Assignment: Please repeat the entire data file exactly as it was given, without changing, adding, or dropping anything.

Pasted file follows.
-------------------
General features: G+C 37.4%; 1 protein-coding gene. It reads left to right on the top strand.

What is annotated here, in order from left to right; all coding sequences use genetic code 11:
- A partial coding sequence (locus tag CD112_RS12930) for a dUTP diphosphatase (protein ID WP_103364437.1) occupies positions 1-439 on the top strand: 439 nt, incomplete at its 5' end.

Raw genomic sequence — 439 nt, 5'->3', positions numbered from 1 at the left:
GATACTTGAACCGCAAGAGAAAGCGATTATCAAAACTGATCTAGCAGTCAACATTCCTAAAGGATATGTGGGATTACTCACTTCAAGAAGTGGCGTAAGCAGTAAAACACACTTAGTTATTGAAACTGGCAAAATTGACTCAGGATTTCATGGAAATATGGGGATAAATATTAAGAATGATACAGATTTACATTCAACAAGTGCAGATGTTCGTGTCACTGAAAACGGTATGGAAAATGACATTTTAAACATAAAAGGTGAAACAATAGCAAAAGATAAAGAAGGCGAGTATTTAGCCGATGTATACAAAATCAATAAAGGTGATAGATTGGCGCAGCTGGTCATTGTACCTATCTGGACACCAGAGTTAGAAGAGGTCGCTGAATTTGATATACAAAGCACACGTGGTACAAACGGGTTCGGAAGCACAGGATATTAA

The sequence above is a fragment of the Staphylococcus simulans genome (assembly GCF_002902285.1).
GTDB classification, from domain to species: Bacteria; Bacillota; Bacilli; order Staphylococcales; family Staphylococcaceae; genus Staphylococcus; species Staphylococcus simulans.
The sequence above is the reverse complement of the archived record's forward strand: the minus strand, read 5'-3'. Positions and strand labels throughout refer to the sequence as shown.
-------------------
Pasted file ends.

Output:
General features: G+C 37.4%; 1 protein-coding gene. It reads left to right on the top strand.

What is annotated here, in order from left to right; all coding sequences use genetic code 11:
- A partial coding sequence (locus tag CD112_RS12930) for a dUTP diphosphatase (protein ID WP_103364437.1) occupies positions 1-439 on the top strand: 439 nt, incomplete at its 5' end.

Raw genomic sequence — 439 nt, 5'->3', positions numbered from 1 at the left:
GATACTTGAACCGCAAGAGAAAGCGATTATCAAAACTGATCTAGCAGTCAACATTCCTAAAGGATATGTGGGATTACTCACTTCAAGAAGTGGCGTAAGCAGTAAAACACACTTAGTTATTGAAACTGGCAAAATTGACTCAGGATTTCATGGAAATATGGGGATAAATATTAAGAATGATACAGATTTACATTCAACAAGTGCAGATGTTCGTGTCACTGAAAACGGTATGGAAAATGACATTTTAAACATAAAAGGTGAAACAATAGCAAAAGATAAAGAAGGCGAGTATTTAGCCGATGTATACAAAATCAATAAAGGTGATAGATTGGCGCAGCTGGTCATTGTACCTATCTGGACACCAGAGTTAGAAGAGGTCGCTGAATTTGATATACAAAGCACACGTGGTACAAACGGGTTCGGAAGCACAGGATATTAA

The sequence above is a fragment of the Staphylococcus simulans genome (assembly GCF_002902285.1).
GTDB classification, from domain to species: Bacteria; Bacillota; Bacilli; order Staphylococcales; family Staphylococcaceae; genus Staphylococcus; species Staphylococcus simulans.
The sequence above is the reverse complement of the archived record's forward strand: the minus strand, read 5'-3'. Positions and strand labels throughout refer to the sequence as shown.